The global food system is midway through another summer of discontent. Pandemic-induced labour shortages linger while rampant inflation rattles the supply chain. Commodity prices are skyrocketing; United Nation officials worry that as many as a billion people may slide into greater food insecurity as everyday necessities soar out of reach. The war in Ukraine rages on, creating desperate food and fertilizer shortages in Africa, Asia, and South America. The situation is dire and poised to get worse.

While producers and consumers alike are holding our collective breaths, hoping for the global situation to return to ‘normal,’ we must also realize that the food system is being buffeted by unprecedented climate disruption. At the time of writing, extreme heat is baking Asia, Europe, and North America while fires and floods are challenging farmers globally. India and Indonesia have responded by curtailing food exports, pushing prices higher and exacerbating shortages elsewhere.  The last two years are part of a worrying trend; global trade can no longer be taken for granted.

Smart countries and regions are pivoting how they produce and distribute food. In doing so, they are building systems prepared for disruptive climate events, trade restrictions, and global shortages. From leading food producing regions such as California and the Netherlands, to emerging agricultural technology powerhouses such as Singapore, there is an explosion of interest in new methods and technologies that can support intensive year-round food production. Indoor controlled environment growing can be used to produce essential fruits and vegetables in even hostile climates, while precision fermentation can produce alternative proteins without the massive environmental costs associated with animal agriculture.

In Canada, several exciting initiatives are emerging. Cubic Farms on the West Coast is growing leafy greens year-round in indoor controlled environment systems, readying us for the expected shortfalls in imports from California. FuelPositive is developing technologies to produce ammonia fertilizer directly on farms using clean electricity, which will reduce greenhouse gas emissions from the agricultural sector. And venture capital funds such as Cult Food Science are supporting alternative protein start-ups to produce high quality foods with a small environmental impact. On their own, these are impressive initiatives. But as a nation, we lag behind the real superpowers. The federal government should invest in a national agriculture and technology strategy.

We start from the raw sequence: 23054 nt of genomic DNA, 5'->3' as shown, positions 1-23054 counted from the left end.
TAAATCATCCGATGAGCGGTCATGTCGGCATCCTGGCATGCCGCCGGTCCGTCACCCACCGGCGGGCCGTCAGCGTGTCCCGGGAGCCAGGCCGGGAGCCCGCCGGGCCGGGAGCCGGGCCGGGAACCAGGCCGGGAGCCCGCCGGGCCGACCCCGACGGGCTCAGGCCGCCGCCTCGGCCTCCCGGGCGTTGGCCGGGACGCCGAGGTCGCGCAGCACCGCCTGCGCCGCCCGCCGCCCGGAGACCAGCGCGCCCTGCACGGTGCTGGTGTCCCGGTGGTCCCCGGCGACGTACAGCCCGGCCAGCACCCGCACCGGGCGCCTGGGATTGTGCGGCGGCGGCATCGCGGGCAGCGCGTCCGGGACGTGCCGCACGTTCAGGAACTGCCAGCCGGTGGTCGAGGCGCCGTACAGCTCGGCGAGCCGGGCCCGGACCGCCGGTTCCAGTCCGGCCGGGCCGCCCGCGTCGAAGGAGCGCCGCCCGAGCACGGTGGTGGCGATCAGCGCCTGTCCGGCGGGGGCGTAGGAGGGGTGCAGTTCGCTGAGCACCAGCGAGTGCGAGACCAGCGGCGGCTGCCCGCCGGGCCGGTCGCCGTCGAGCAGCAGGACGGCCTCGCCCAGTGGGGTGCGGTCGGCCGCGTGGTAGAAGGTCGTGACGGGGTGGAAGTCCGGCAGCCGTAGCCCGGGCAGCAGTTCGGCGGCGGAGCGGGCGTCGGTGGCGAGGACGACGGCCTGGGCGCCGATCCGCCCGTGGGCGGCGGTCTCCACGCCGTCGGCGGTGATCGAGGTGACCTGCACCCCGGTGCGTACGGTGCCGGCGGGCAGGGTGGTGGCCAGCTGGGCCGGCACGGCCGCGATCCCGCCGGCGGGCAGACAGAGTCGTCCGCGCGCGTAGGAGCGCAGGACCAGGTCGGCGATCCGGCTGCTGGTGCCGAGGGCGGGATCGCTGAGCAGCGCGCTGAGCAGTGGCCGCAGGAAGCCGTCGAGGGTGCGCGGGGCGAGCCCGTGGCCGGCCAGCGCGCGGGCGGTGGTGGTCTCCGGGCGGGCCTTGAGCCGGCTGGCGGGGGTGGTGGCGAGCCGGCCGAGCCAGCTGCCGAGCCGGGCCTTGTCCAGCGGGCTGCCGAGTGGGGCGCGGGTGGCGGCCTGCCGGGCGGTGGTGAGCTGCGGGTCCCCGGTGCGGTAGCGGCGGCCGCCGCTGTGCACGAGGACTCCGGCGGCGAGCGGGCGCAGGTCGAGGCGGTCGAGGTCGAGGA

This strategy should be based on four key pillars.

First, we must relocalize food. We need to be able to guarantee a year-round supply of the essential crops we rely upon, particularly the fruits and vegetables that are necessary to human nutrition and public health. New technologies can support intensive year-round food production within markets that are currently dependent on imports for the bulk of their food supply. This means investments in controlled environment agriculture and alternative protein production (especially cellular agriculture). Developing these technologies must be explicit focus areas for our research councils and for ISED support.

Second, farming across our nation must use new technologies and management practices to embrace regenerative agriculture, thereby turning farmland from a source of greenhouse gas emissions to a carbon sink. New fertilizer technology, smart tractors, soil sensors, and remote sensing data give farmers tools to regenerate the soil, reduce inputs, and boost productivity.  Governments can help by working with industry to create both markets that put a price on greenhouse gases (thus rewarding farming who are part of the climate solution) as well as creating the measurements, verification, and reporting tools the sector needs to account for how greenhouse gases may be absorbed by the soil.

Third, we must recruit young people into joining the sector by prioritizing training in ag technologies. We need the next generation of knowledge workers to be interested in food and agriculture. And we must realize that in the future, a farmer is as likely to wear a lab coat as work in a barn or drive a tractor.

Finally, we need to realize that to compete with the best in the world we need to create agricultural innovation zones within two or three major Canadian cities that will create a critical mass of connections between government, industry, universities, and a technologically skilled workforce. Only by doing this, will we have any chance of incubating a home-grown “silicon valley of food.”

There is a wave of ag-tech innovation sweeping the world that is one of the most creative and exciting frontiers of science. The two authors of this piece recently visited a start-up in California making salmon sashimi without any salmon. We also ate one of the world’s first animal free dairy products, an excellent ice-cream that came out of a fermentation tank that would have fit in a micro-brewery. Canada can and should be leading this trend – yet while other countries are preparing for a crisis in the global food system, we continue to rely on food imports in many crucial sectors. In most Canadian cities, locally produced fruits and vegetables remain largely inaccessible for much of the year, except to the wealthy. And while Canada boasts about being a global player in terms of food and agriculture, we cannot keep up with innovations in cellular agriculture and alternative protein production. The missing ingredient? Massive investments and a national strategy to drive an agricultural technology revolution that will prepare our food systems for the next century.